the cliff. They both slowly turn to each other and simultaneously say, “Oh, crap…”
Here were just a few of the key points of the talk:
* Have some kind of coding standard, but do not invent your own
* Using Classes is not Object Oriented Design
* Use some kind source control (they talked about Subversion)
* Never edit code on the server
* Deploy to a staging area on your production server first
We were floored…more than floored even. We were basemented! Our blinders had been
removed and we suddenly were painfully aware of the many clear downfalls to our
development environment and practices.
* We were still using PHP 4 even though PHP 5 had been released over two years before.
* Nothing was object oriented. We used the pseudo object oriented techniques in PHP 4 for the common library, but everything else was procedural.
* We didn’t have any way to develop applications in a development environment, so we had to edit the live production code. We knew this was bad, but there just wasn’t anything in place to avoid it.
* There was no source control to speak of. We really weren’t even sure how to use it properly.
* We had no coding standards. Sometimes we used hyphens and sometimes we didn’t. Variable names like $count were often used for hundreds of lines of code. No one’s code looked like anyone else’s and it was a nightmare to understand.
* We used no real framework to speak of. We had our custom JigSaw library, but nothing like Zend Framework. We were still including common headers and footers and putting SQL queries in our pages. And there was no hint of the MVC architecture to be found.
* All our apps had multiple single points of failure. If something happened to the JigSaw code (a parse error or if an editor crashed while someone was saving and corrupted a file) every application would cease to run.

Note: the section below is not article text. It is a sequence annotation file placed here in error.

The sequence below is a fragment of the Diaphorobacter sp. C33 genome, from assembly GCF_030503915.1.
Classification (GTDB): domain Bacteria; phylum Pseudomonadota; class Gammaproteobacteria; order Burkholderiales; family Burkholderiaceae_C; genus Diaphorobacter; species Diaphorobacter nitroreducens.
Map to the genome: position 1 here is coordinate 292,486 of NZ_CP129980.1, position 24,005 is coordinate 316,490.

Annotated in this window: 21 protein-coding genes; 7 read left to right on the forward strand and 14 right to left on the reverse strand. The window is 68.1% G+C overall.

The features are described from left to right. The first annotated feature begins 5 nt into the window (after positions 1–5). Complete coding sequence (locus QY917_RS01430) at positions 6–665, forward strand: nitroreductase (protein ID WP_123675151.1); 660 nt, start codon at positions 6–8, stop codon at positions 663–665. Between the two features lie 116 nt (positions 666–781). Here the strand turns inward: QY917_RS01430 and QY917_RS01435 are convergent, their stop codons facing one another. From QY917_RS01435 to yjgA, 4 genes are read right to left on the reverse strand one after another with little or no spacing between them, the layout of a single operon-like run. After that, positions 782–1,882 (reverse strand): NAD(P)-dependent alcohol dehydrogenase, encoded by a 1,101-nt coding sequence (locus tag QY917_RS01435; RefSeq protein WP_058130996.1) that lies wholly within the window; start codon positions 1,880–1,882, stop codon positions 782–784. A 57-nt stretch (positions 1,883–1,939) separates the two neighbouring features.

* We didn’t use any IDEs at all. Jason used Notepad and (shutter) FrontPage, Garrison used Notepad and Dreamweaver — nothing that actually helped with the coding process.
We went to the sessions and talks at the conference and realized how far behind we really
were. We sat at lunch with random people and listened to them talk about how they
operated and learned that we didn’t do any of those things.
Conclusion: we weren’t on top of anything at all. We weren’t even close. The only thing
that made us feel good about ourselves was that we both managed to pass the Zend PHP 4
Garrison had a friend that worked at Google and he offered to give us a tour of the campus,
so on the next to last day of the conference we took the train up to Mountain View to visit.
Coming from our 8 x 15 taupe plaster box of an office, Google was amazing. We envied the
fun spirit and attitude of their offices and corporate culture. On the light rail ride back from
Mountain View to San Jose, we put together a plan to change everything about how we did
For the previous two years we had focused on writing “scripts” in PHP specifically for our
little part of the world. These were cleverly disguised as applications with some common
functionality, but for the most part they were so specific that even duplicating them for
other folks in our unit was tedious. They shared no common structure, no file or variable
naming scheme, no code formatting, nothing. They were specific to their task and they did
their job, but maintenance and extensibility was a daunting task. We were short-changing
ourselves and the people for whom we wrote applications.
First things first, we had to get PHP5 going on campus. Our request was initially met with
cynicism as money and resources were tight, but we were persistent in our mission. Jason
managed to round up the funding to purchase four brand new web servers, and convinced
our system administrators that it would be a good idea to let us run PHP 5 when NOBODY
else on campus was doing it.
We also convinced them to install and manage a bank of Subversion servers so that we
could start versioning our code. Again, it wasn’t easy to get funding or find time to get this
going, but it was critical and we were on a mission!
Next on the checklist…coding standard. We evaluated the PEAR coding standard and the
Zend Framework coding standard. Both were about the same, and since our master plan
included using Zend Framework, we decided to adopt the Zend Framework coding standard.
We also put in requests to get copies of Zend Studio for each of us. With the Zend
Framework integration and Subversion integration, that product would help immensely.
After we got our environment set up, we were ready to figure out Zend Framework and the
whole MVC world. Our searches took us to Rob Allen’s tutorial about “Getting Started with
Zend Framework.” Over a period of about 2 weeks, we had the demo application up and